A resident speaks at a Public Safety Town Hall Meeting in North Long Beach Monday night. Photos by Sarah Bennett

In the wake of a violent February for North Long Beach—which saw three young men killed in broad daylight in separate incidents—local leaders gathered with residents and community partners at Light & Life Christian Fellowship’s new Cherry Ave. campus Monday night to discuss potential collaborative solutions to the recent spike in crime. 

“This is more than just a police issue—this is a community issue,” said 9th District Councilmember Steve Neal, who organized the event. “Tonight is our chance to gather together as a community and figure out how we can work collectively to solve some of the problems we are facing.”

On February 10, a 22-year-old was shot and killed just blocks from Jordan High School; then, on February 21, a 24-year-old was fatally shot across the street from where the new North Neighborhood Library will soon be erected. The next day, a 20-year-old was killed on Andy Street, a formerly crime-ridden area that had become one of the safest streets in the area thanks to a five-year Multi-Family Improvement District, which—like a Business Improvement District—used annually assessed fees to provide security and youth engagement programs.

All three occurred in the afternoon hours and all three are being investigated as being gang-related. The Andy Street murder was the most disconcerting for LaVerne Duncan, a resident who founded the Andy Street Community Association and has watched the street’s transition over the last decade.

She noted that the February 22 murder was the first to occur on Andy Street since property owners voted against renewing the Andy Street Improvement District last July.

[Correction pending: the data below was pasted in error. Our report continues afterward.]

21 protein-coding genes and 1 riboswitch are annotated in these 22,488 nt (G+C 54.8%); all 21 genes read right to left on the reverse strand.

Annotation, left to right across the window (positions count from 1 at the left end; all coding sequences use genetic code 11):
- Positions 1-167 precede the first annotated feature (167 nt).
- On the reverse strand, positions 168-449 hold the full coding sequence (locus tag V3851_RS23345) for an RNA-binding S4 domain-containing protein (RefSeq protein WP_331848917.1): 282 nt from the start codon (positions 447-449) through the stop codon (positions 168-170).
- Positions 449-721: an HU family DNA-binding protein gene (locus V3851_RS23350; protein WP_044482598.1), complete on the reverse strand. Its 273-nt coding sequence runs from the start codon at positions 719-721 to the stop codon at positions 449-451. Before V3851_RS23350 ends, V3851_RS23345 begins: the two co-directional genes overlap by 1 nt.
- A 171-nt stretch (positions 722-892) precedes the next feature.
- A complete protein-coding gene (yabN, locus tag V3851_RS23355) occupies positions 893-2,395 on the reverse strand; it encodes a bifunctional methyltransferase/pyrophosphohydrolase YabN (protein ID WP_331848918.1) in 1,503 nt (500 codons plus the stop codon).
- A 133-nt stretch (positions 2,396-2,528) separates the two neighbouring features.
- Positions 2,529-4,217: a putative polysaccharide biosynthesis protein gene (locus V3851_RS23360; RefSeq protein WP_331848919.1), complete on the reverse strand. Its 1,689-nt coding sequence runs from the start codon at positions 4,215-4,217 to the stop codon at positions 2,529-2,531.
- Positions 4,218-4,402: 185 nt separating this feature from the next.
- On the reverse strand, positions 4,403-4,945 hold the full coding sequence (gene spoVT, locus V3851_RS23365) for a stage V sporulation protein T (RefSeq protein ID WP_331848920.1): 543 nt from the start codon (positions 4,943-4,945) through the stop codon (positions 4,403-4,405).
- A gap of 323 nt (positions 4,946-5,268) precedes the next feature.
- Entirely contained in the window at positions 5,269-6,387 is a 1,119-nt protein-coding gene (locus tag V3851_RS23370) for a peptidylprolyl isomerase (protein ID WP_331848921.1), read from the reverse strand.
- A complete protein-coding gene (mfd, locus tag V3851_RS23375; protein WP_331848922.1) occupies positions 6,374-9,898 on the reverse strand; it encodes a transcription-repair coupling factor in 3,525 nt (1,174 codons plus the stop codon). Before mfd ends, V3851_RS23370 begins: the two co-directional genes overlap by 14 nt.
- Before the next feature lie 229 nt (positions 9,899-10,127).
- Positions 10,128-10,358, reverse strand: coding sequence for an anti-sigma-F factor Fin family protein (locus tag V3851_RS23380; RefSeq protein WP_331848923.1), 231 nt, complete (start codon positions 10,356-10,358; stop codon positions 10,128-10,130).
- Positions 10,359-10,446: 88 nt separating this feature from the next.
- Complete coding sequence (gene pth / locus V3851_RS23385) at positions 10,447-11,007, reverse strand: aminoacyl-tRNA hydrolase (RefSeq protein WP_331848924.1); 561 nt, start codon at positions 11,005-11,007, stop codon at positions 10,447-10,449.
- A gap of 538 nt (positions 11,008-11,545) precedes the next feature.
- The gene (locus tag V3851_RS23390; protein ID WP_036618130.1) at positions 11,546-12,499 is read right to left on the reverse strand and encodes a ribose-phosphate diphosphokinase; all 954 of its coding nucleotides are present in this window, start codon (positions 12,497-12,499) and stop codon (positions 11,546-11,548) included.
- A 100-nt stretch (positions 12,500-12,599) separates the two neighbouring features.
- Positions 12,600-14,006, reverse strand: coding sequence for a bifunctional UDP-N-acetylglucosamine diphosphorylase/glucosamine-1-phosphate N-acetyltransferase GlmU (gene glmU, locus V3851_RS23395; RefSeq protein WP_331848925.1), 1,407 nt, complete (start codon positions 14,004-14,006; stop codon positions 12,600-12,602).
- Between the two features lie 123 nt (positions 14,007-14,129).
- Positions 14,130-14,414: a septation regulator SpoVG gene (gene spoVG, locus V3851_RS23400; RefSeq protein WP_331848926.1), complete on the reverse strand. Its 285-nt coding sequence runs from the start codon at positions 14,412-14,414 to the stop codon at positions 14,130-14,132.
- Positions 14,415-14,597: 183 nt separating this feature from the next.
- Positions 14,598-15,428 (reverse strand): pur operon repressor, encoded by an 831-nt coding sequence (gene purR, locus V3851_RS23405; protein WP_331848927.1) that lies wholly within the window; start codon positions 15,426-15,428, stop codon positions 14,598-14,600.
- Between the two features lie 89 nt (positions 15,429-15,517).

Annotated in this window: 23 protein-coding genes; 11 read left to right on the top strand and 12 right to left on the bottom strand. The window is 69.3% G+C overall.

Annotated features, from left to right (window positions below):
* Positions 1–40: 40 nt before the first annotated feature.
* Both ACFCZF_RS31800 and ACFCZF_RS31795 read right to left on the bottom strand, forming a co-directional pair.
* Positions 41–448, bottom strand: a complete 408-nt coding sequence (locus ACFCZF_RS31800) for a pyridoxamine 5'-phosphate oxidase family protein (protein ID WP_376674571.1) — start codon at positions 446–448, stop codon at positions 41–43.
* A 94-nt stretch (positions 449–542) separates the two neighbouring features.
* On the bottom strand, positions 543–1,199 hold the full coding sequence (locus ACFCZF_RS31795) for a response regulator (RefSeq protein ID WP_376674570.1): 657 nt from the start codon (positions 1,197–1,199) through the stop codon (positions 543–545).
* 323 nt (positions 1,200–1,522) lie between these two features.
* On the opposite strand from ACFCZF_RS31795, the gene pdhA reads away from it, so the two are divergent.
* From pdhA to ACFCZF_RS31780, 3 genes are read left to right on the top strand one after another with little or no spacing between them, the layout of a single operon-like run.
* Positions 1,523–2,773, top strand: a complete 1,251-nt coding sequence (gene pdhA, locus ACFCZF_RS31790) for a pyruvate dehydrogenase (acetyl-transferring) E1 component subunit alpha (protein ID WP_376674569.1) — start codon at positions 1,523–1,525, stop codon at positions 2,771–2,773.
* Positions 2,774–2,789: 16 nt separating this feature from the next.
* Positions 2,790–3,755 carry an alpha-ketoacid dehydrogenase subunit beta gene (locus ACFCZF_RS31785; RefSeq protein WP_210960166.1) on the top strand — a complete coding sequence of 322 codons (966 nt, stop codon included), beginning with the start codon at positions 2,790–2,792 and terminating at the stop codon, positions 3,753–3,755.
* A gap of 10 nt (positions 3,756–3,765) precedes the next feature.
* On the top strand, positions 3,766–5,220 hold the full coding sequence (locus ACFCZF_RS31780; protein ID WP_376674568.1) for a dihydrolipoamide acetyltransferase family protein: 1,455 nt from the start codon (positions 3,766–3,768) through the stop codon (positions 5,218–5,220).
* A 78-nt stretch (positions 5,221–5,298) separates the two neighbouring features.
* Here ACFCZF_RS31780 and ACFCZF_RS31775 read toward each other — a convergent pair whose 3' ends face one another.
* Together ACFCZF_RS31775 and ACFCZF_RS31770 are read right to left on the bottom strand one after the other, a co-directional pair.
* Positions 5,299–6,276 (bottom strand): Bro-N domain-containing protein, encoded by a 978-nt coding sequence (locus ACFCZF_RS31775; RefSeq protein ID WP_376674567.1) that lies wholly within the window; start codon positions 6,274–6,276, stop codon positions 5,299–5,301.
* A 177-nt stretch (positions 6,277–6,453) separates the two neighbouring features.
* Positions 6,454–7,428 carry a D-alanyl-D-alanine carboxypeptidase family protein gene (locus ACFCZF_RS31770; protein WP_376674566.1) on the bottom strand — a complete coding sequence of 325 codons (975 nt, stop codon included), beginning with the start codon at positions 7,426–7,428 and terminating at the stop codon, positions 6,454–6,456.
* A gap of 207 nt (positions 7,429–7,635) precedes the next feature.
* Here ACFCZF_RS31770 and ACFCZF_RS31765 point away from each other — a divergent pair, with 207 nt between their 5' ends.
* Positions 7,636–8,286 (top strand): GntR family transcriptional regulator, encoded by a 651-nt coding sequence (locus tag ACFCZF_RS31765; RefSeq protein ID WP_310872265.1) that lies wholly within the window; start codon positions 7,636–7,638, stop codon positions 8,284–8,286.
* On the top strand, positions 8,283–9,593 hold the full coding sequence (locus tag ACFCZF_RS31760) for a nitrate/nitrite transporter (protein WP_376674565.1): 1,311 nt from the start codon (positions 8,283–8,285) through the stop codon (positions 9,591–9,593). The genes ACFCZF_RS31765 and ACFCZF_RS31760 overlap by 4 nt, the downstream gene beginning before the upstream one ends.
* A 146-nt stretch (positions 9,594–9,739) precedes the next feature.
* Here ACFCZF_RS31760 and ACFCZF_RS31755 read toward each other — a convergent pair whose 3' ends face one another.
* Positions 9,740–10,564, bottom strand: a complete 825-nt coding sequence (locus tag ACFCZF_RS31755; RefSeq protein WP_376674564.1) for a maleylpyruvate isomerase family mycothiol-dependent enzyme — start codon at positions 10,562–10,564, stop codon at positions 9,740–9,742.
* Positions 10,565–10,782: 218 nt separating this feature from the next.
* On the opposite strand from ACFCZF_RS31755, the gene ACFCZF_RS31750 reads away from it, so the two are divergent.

“We cannot let our guard down when things are good and we cannot get complacent,” Duncan said. “We have to continue to fight to keep our neighborhoods safe and we have to keep putting pressure on our owners.”

View 2014 Long Beach Homicide Map in a larger map

Pastor Gregory Sanders of the Long Beach Ministerial Alliance suggested organizing night and day walks as Boston’s TenPoint Coalition and faith-based groups in Salinas, California have done. He said the churches in Long Beach have a responsibility to be active members in their community and will do anything they can to partner with other organizations and groups who want to enact change.  

“It’s conversation not conversion—we can walk these communities as members of those communities and crime will go down,” Sanders said. “In Salinas, they began doing night walks and it reduced crimes immediately because no one wants to commit a crime when people are looking.”

Teresa Gomez of the City’s Gang Reduction Intervention and Prevention Project spoke on the importance of mentorship in preventing gang violence. Six members of the Long Beach community Action Project-run youth leadership group Men Making a Change were also present, as positive examples of youth mentors in the community.

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Despite the recent spurt of gang violence, residents in attendance spoke of the significant decreases in violent crime in North Long Beach over the years and the increased viability of local parks, many of which are being upgraded as part of Neal’s Uptown Renaissance.

According to police, last year, the city experienced a 40-year-low in violent crime and year-to-date murders are the same as they were in 2013. Still, LBPD’s North Division Commander Robert Luman said he has moved directed enforcement teams and other officers with violent crime concentrations into the area of February’s murders in an attempt to partner more with the community and prevent further gang violence.

“Contrary to how it may feel today, violent crime is down overall and especially in the North Division,” Luman said. “What we have here is a series of three homicides in a short span of time and that calls a community to action. All I ask is that those three lives were not lost in vain.”

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